July 22, 2010
It’s difficult to avoid the passive pleasures of Santa Fe. Food and galleries are everywhere, tempting the visitor with sumptuous culinary and visual delights. Sidestepping touristas offers a bit of exercise, but not enough to justify three full meals per day.
Tempted by the wine and chile festival in town last September, I made my way down to Santa Fe from northern Colorado to sample the event’s tantalizing combination of flavors. However, a bit late to register for festival’s events, I stumbled into another, less-advertised Santa Fe activity — hiking.
Conveniently, strolling the forest trails instead of city sidewalks requires more energy and fuel.
I found that fine food and hiking may be the best northern New Mexico pairing of all.
After an excellent, fresh breakfast burrito at the unassuming but bustling and very friendly Tia Sophia’s restaurant in downtown Santa Fe, I linked up with state route 475 north out of the city into the Santa Fe National Forest. This road eventually dead-ends after 17 miles at Santa Fe Ski Basin high up the hill.
Along the way, among thick forests of evergreens and aspens, are several trailheads worth exploring. One of them is at the far end of Hyde State Park and offers a nice circle loop of about 3.5 miles roundtrip. The trailhead is rather hidden on the left side of the road heading north from Santa Fe.
After a heavy rain the night before, the trail was chilly and wet as I embarked. Gold aspen leaves littered the forest floor. The third week of September is reliably a good time to catch the changing aspens in Colorado and last year in northern New Mexico, the aspens were nearing peak color. The aspens in this section of New Mexico are very tall and stout. Other ground-level vegetation along the trail was bright green and golden, adding lots of color despite the cloudy conditions. Low clouds moved quickly across the sky overhead.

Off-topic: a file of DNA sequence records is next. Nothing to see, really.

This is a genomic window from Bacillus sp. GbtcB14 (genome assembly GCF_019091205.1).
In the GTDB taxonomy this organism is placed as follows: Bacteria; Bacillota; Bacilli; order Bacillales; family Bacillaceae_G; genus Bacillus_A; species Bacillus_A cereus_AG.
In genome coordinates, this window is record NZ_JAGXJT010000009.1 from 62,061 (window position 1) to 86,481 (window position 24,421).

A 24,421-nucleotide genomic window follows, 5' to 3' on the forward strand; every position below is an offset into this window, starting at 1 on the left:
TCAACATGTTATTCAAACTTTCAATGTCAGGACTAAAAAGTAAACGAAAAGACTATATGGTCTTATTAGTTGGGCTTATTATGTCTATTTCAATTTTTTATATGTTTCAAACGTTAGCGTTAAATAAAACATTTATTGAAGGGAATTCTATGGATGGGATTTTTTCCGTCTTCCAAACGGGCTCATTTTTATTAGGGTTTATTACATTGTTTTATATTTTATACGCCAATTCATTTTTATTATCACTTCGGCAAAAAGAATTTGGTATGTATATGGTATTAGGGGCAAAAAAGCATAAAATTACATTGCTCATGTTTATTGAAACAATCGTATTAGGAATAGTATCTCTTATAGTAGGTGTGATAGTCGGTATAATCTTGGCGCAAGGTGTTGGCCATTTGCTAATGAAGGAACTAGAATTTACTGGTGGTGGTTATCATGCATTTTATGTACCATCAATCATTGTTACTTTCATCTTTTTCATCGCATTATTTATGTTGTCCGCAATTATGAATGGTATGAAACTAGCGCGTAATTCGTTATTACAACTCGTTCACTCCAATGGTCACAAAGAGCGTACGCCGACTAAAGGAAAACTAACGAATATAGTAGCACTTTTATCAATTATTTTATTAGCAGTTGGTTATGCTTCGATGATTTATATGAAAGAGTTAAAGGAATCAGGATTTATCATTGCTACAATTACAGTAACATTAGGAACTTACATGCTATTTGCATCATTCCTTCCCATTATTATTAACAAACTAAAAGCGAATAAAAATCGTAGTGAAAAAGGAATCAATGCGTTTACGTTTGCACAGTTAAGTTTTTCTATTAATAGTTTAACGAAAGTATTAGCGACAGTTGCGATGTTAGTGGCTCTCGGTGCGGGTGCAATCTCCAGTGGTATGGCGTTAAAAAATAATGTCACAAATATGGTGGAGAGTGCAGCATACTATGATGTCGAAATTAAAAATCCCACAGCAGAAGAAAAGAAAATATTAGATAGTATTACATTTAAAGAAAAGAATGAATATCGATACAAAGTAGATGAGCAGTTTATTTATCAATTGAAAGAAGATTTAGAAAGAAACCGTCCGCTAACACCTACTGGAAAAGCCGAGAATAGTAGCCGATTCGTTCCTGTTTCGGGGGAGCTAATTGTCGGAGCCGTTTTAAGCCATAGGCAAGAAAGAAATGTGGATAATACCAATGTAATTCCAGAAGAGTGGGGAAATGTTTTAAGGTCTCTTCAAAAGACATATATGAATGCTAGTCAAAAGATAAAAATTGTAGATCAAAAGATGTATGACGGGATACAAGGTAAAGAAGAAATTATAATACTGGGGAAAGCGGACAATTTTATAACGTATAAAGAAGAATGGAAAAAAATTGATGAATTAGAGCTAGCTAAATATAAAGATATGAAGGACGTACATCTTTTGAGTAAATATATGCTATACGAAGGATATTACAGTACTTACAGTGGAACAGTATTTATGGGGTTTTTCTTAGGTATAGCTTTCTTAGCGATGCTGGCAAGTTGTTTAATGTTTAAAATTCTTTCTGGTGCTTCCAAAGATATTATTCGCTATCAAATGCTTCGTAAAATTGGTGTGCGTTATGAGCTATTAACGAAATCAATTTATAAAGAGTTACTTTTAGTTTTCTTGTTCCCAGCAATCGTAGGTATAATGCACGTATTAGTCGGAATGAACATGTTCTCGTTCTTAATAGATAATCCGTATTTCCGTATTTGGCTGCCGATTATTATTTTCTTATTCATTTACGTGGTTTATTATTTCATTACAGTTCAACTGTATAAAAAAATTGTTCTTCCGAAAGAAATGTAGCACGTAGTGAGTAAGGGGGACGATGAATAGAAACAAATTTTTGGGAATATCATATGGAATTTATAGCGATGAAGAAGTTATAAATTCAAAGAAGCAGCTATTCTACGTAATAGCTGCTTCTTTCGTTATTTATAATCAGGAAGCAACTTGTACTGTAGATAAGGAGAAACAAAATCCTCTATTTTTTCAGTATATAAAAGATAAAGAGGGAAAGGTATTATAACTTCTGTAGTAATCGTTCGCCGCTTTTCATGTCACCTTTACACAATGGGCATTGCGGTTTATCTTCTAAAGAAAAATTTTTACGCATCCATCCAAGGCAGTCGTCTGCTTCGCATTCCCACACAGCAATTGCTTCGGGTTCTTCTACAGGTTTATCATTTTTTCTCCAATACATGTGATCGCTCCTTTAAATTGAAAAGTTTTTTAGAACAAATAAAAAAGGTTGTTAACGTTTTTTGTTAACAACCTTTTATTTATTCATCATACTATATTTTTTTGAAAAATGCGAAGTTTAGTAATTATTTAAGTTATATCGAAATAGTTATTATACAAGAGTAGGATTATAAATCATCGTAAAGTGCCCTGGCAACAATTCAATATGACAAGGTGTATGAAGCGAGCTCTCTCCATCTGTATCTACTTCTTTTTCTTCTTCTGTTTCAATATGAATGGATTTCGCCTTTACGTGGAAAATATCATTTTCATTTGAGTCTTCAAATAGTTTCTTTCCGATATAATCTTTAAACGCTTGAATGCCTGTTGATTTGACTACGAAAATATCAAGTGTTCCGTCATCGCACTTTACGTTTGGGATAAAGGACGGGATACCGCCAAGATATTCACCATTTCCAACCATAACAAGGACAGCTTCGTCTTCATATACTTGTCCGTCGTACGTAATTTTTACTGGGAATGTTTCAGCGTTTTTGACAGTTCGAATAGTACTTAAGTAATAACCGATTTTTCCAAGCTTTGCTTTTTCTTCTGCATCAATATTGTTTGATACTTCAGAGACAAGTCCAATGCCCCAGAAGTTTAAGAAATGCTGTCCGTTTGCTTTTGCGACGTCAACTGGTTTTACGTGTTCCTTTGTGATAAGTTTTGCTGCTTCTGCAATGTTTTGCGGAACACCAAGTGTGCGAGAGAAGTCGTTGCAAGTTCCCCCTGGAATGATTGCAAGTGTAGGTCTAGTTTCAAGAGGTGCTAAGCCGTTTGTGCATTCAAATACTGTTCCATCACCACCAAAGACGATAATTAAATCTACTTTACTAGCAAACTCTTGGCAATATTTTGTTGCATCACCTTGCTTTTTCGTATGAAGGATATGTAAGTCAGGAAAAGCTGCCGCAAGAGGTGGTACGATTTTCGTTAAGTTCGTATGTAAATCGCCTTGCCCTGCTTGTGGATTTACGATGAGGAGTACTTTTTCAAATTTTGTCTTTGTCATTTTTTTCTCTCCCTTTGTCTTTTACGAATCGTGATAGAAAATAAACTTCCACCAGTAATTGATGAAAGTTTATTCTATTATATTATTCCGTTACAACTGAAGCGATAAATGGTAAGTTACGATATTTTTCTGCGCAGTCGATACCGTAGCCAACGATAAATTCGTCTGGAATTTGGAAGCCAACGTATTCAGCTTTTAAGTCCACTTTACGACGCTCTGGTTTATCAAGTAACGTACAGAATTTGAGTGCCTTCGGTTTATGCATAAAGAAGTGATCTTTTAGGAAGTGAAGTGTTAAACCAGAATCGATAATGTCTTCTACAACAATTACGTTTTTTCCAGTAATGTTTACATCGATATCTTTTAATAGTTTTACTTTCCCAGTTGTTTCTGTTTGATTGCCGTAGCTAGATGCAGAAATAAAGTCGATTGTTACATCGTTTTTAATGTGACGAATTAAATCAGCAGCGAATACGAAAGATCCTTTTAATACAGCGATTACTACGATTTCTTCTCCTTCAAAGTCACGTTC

The trail started off flat and wide, then ascended into the dripping forest. Small blankets of snow melted off the sides of the trail. After about three-quarters of a mile, a signpost appeared, marking the various routes one can take. I headed right.
As the trail leveled off, views of hillsides across the valley appeared in the distance. Two mountain bikers passed me moving in the opposite direction, chugging up the hill in low gear.
Eventually, the trail crossed a stream, Big Tesuque Creek, with two large trees offering passage across the shallow water. The sun came out briefly, warming the moist air.
Pausing for an early lunch, I treated myself to a spicy ribeye steak and green chile tortilla “sandwich” purchased the previous evening from the Cowgirl Bar & Grill in Santa Fe. Delicious.
Just beyond the stream crossing, another trail sign appeared. I took a left along Trail 254, aka Winsor Trail, which followed a creek. This trail is a good pathway into deeper regions of the forest, traversing up the mountain all the way to the ski area, and back to Bishops Lodge on the outskirts of Santa Fe.
About a mile later along Winsor Trail (hiking southwest), another intersection signals Bear Wallow Trail to the left. This trail completes the loop.
As more blue appeared in the sky and the day became warmer, groves of giant aspens appeared on the trail. Clearly, summer was slowly giving up its reign over the forest and the last displays of bright green and gold made this an excellent time to hike … and eat.
Later that evening, seeking to quench a thirst after this mild hike, I ventured to Tomasita’s (like Cowgirl, within walking distance of accommodations in Santa Fe’s Guadalupe district). Near the train station in Santa Fe, Tomasita’s serves a mighty margarita. To temper the tequila, I ordered the blue corn chicken enchiladas, expertly prepared and served as requested with green chile sauce.
While hiking in the forest means missing the often crowded thoroughfares of central Santa Fe, it offers a quiet beauty and departure from tourists busy snapping photos and slurping ice cream. And, when paired with the great food found in town, it’s a great combination for any adventure-seeker.
I’ll return soon to sample the ample buffet of the Winsor Trail, well-stocked with fine northern New Mexican fare.
Story and photos by David Iler